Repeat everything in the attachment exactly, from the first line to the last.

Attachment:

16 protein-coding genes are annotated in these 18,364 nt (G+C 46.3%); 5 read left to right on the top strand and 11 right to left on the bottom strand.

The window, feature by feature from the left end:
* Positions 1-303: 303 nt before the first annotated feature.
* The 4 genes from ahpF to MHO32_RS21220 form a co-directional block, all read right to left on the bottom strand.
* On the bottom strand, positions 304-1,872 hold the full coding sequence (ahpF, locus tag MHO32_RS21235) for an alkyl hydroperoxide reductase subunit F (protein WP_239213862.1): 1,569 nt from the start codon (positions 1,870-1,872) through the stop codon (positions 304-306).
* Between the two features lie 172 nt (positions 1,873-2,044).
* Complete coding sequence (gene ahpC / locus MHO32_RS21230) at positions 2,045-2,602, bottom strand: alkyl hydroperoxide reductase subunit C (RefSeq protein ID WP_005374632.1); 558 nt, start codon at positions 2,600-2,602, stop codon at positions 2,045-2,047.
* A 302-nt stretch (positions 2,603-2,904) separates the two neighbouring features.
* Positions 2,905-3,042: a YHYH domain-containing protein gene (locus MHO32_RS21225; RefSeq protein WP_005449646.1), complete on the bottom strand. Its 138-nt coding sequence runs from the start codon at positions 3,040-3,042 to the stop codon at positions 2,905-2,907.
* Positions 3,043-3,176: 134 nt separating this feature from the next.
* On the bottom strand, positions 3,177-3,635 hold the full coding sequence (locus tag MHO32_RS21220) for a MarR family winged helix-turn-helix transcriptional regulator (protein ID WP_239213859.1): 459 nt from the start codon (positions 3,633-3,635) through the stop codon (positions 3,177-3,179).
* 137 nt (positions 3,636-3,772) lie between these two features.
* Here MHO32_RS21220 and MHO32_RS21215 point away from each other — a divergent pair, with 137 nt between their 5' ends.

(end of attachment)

16 protein-coding genes are annotated in these 18,364 nt (G+C 46.3%); 5 read left to right on the top strand and 11 right to left on the bottom strand.

The window, feature by feature from the left end:
* Positions 1-303: 303 nt before the first annotated feature.
* The 4 genes from ahpF to MHO32_RS21220 form a co-directional block, all read right to left on the bottom strand.
* On the bottom strand, positions 304-1,872 hold the full coding sequence (ahpF, locus tag MHO32_RS21235) for an alkyl hydroperoxide reductase subunit F (protein WP_239213862.1): 1,569 nt from the start codon (positions 1,870-1,872) through the stop codon (positions 304-306).
* Between the two features lie 172 nt (positions 1,873-2,044).
* Complete coding sequence (gene ahpC / locus MHO32_RS21230) at positions 2,045-2,602, bottom strand: alkyl hydroperoxide reductase subunit C (RefSeq protein ID WP_005374632.1); 558 nt, start codon at positions 2,600-2,602, stop codon at positions 2,045-2,047.
* A 302-nt stretch (positions 2,603-2,904) separates the two neighbouring features.
* Positions 2,905-3,042: a YHYH domain-containing protein gene (locus MHO32_RS21225; RefSeq protein WP_005449646.1), complete on the bottom strand. Its 138-nt coding sequence runs from the start codon at positions 3,040-3,042 to the stop codon at positions 2,905-2,907.
* Positions 3,043-3,176: 134 nt separating this feature from the next.
* On the bottom strand, positions 3,177-3,635 hold the full coding sequence (locus tag MHO32_RS21220) for a MarR family winged helix-turn-helix transcriptional regulator (protein ID WP_239213859.1): 459 nt from the start codon (positions 3,633-3,635) through the stop codon (positions 3,177-3,179).
* 137 nt (positions 3,636-3,772) lie between these two features.
* Here MHO32_RS21220 and MHO32_RS21215 point away from each other — a divergent pair, with 137 nt between their 5' ends.